5 Other Ways Obama Can Help Cleantech


While there’s a big focus on the giant stimulus package and the EPA’s rulings, there are smaller more incremental steps the Obama adminstration could take to help clean technology.

We spoke with David Prend, managing general partner at Rockport Capital about what some of those steps could be. Prend has over 30 years of experience in the field of alternative energy working for Amoco, Shearson Lehman, and Salomon Brothers, before starting his own venture firm, Rockport.

We asked him for three ways the government could help out cleantech, aside from the stimulus bill. He went beyond our request, offering five ideas, which we’ve paraphrased:

1. Sticks don’t work, carrots do. How did Germany, become the leader in solar installation in the world? There was a concerted government effort that worked and worked well. Utilities had to buy solar power at marked up rates, which encouraged solar panel production. Rather than say ‘don’t produce dirty energy,’ the effect is to say, ‘do create clean energy.’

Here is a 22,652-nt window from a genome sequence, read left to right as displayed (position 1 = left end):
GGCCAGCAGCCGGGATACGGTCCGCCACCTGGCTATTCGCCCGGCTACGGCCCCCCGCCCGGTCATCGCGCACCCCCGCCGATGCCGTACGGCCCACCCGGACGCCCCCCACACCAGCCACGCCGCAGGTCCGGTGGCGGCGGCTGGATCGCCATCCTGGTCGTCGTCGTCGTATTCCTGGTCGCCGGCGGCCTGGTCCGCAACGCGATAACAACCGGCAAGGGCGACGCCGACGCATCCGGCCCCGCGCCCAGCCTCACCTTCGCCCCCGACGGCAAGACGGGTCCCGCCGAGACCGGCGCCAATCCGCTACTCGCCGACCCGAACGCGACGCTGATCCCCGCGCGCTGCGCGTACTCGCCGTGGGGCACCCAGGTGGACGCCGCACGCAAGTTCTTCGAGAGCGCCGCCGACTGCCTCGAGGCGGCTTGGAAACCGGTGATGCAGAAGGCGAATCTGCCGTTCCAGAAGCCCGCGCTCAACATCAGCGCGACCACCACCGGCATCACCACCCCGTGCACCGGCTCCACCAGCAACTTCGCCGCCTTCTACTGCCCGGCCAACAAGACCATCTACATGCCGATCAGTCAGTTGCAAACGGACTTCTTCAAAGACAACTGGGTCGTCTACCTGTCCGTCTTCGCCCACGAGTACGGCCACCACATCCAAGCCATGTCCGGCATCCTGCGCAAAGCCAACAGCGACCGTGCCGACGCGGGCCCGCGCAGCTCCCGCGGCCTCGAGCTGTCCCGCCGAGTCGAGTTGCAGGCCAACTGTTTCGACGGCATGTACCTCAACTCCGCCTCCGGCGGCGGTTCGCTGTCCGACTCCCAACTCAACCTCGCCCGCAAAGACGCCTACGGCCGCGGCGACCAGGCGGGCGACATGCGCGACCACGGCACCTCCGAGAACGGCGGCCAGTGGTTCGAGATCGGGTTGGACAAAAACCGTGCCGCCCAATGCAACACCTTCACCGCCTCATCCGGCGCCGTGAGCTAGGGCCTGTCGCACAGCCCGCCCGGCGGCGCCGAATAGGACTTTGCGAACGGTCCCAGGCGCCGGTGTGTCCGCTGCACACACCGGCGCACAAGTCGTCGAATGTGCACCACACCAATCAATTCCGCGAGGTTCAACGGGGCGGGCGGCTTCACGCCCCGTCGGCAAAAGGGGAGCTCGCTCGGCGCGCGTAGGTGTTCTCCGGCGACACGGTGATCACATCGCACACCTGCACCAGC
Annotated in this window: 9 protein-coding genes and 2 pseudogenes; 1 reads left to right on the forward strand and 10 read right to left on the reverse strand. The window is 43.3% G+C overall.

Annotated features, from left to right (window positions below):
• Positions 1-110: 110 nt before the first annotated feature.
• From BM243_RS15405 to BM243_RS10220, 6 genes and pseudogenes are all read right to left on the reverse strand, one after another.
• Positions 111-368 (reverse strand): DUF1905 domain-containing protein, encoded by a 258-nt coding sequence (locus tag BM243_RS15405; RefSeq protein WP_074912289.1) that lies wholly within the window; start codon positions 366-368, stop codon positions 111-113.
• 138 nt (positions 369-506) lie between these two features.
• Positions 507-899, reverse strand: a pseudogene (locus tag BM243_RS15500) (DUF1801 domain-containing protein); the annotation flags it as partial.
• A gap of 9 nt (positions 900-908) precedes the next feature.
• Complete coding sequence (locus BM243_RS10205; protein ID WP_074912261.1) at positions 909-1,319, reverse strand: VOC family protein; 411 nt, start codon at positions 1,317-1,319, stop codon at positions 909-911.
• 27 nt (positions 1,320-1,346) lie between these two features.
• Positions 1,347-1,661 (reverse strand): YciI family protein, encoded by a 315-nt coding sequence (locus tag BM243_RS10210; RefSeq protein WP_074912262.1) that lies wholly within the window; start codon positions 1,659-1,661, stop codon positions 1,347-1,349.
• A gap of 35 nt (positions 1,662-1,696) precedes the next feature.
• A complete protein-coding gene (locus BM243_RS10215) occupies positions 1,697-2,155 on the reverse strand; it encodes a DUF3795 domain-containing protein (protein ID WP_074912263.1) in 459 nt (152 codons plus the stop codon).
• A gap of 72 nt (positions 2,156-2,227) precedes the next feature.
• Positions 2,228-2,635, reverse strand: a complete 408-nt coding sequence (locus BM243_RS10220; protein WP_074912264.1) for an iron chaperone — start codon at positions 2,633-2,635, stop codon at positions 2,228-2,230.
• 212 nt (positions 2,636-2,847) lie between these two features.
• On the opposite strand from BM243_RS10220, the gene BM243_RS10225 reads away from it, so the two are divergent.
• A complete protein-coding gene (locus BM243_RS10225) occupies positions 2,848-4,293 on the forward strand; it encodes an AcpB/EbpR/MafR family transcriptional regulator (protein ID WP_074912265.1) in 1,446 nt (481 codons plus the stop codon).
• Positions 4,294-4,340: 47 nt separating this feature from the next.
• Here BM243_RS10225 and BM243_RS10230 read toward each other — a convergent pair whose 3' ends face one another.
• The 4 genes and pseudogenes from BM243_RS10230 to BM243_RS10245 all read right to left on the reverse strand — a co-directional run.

2. The investor tax credit is fabulous. This is way beyond our expectations. The Senate approved $31 billion in tax credits, which in the face of tightening credit markets is key.

3. Something should be done with state Public Utility Commissions. Right now the different states all have different rules, so it’s hard to enact a national renewable portfolio standard. It’s an archaic system.

4. A gas tax would be good. Gasoline is a big problem in the country. That’s not to say cap and trade or carbon taxing aren’t priorities. Transportation is an area with fewer policy options, so a tax here is logical.

5. Increase the research spending. The NIH gets $30 billion, while energy only gets $1 billion. This is a long term problem. It’s hard to find new energy solutions without extensive reseach.

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